When I started out thirty years ago as a special education teacher, I never imagined I would become a school psychologist, special education director, university professor, education researcher, and author of an innovative reading methodology for non-readers.
I enjoyed my years as educator, but I felt terribly frustrated by that unreachable group of children who seem to exist in every school, defying instruction and never learning how to read anything. You know who they are because you all have them. They fall farther behind each year, eventually give up and then drop out of school. Unbelievably, there are almost a half million of these students sitting in America’s classrooms right now. Their average total sight word vocabulary is fewer than fifty words. That is a tragedy for each and every one of them.
No matter what I tried with my non-readers – and believe me, I tried everything – I just couldn’t help them. But eventually I realized there was a big difference between the poor readers, the struggling readers, and the non-readers. The non-readers were extremely deficient in vocabulary and background knowledge, and they didn’t respond to skills training. I started calling them “phonetically deaf ” because I could literally give them hundreds of hours of alphabetic instruction, and it still didn’t help! Clearly, they needed something very different.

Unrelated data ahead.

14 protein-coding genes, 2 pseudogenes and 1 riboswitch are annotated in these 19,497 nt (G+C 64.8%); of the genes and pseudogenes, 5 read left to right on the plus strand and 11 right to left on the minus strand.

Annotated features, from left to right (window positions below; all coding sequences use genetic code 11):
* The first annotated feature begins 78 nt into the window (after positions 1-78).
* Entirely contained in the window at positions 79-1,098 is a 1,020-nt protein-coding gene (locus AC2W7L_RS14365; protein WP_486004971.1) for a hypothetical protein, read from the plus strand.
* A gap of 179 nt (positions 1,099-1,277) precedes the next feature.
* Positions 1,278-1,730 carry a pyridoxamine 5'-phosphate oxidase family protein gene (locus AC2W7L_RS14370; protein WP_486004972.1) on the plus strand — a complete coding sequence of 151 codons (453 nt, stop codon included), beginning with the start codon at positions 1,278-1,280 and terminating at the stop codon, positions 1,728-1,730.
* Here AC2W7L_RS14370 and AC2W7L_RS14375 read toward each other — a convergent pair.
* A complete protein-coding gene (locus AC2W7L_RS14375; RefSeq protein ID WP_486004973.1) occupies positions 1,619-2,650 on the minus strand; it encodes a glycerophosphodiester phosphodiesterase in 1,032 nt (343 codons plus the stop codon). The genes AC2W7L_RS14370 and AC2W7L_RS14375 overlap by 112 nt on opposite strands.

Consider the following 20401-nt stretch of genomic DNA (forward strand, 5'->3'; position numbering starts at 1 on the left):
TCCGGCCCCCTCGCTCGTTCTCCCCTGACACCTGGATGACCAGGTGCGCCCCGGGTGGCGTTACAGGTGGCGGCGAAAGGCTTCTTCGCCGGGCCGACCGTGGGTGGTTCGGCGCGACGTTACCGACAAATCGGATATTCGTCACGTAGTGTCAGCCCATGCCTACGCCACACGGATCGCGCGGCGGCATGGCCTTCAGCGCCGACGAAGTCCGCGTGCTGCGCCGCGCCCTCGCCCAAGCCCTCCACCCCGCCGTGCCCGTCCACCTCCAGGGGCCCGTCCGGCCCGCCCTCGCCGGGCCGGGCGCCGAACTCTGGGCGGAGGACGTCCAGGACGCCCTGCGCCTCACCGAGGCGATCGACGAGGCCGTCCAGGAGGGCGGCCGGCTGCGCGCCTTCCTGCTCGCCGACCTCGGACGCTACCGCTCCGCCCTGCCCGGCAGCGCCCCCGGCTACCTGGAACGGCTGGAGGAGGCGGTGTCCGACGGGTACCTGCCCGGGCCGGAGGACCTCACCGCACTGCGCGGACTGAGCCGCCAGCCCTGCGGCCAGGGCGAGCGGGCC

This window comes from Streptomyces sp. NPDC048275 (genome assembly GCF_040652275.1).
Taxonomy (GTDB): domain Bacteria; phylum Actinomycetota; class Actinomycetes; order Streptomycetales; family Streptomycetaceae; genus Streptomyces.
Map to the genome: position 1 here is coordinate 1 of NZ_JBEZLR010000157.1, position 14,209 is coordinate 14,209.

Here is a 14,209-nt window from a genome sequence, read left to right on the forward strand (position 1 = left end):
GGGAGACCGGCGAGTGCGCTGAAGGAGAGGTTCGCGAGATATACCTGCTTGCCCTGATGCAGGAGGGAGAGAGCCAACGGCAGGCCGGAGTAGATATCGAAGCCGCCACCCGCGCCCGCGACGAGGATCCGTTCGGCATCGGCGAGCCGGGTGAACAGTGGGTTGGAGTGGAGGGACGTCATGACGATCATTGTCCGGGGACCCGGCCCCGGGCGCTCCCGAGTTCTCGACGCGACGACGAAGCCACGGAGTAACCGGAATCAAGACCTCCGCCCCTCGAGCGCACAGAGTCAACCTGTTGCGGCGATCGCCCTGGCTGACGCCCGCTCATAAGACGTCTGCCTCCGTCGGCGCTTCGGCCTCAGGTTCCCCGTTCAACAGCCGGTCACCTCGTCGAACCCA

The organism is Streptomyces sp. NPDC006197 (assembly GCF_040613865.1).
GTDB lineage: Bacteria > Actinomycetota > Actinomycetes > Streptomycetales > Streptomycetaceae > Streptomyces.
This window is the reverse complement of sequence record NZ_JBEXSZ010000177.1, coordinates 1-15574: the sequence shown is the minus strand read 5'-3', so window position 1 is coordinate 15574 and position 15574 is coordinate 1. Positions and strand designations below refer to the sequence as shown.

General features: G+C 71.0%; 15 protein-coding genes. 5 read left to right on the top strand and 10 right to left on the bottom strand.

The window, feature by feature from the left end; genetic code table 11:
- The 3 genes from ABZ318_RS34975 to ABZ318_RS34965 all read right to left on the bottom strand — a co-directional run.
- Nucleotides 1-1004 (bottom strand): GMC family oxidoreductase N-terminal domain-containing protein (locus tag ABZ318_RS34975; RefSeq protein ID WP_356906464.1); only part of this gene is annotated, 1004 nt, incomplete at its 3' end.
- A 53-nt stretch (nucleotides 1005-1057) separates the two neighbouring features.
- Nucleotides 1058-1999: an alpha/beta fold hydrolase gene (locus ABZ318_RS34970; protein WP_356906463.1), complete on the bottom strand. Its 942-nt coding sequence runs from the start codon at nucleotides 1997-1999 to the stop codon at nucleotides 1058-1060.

Based on that experience, I developed the Failure Free Reading methodology, a compensatory methodology designed to scaffold vocabulary, fluency and comprehension for non-readers. My approach is not remedial like phonics interventions designed for the struggling readers who score from the 20th to the 50th percentile. Instead, Failure Free Reading meets the unique needs of the worst-performing students, those who score in the 0-15th percentile range.
The program controls for three essential, research-based elements that together enable non-readers to finally be able to experience reading success: sufficient repetition, comprehendible sentence structure, and age and developmentally appropriate story content. I also found that by starting my students at their frustration level I was able to accelerate each student’s vocabulary, comprehension, and fluency — non-readers included.
Today, non-readers of all ages – even secondary students and adults who gave up a long time ago – are experiencing what it feels like to read for meaning, with engagement and confidence. In just the first lesson, they realize “I can read.” I’ve had the great privilege of seeing this happen again and again, and it never fails to inspire me. Trust me, it’s never too late to help your non-readers take their crucial first steps to becoming readers.
Dr. Joseph Lockavitch,
Failure Free Reading Author and President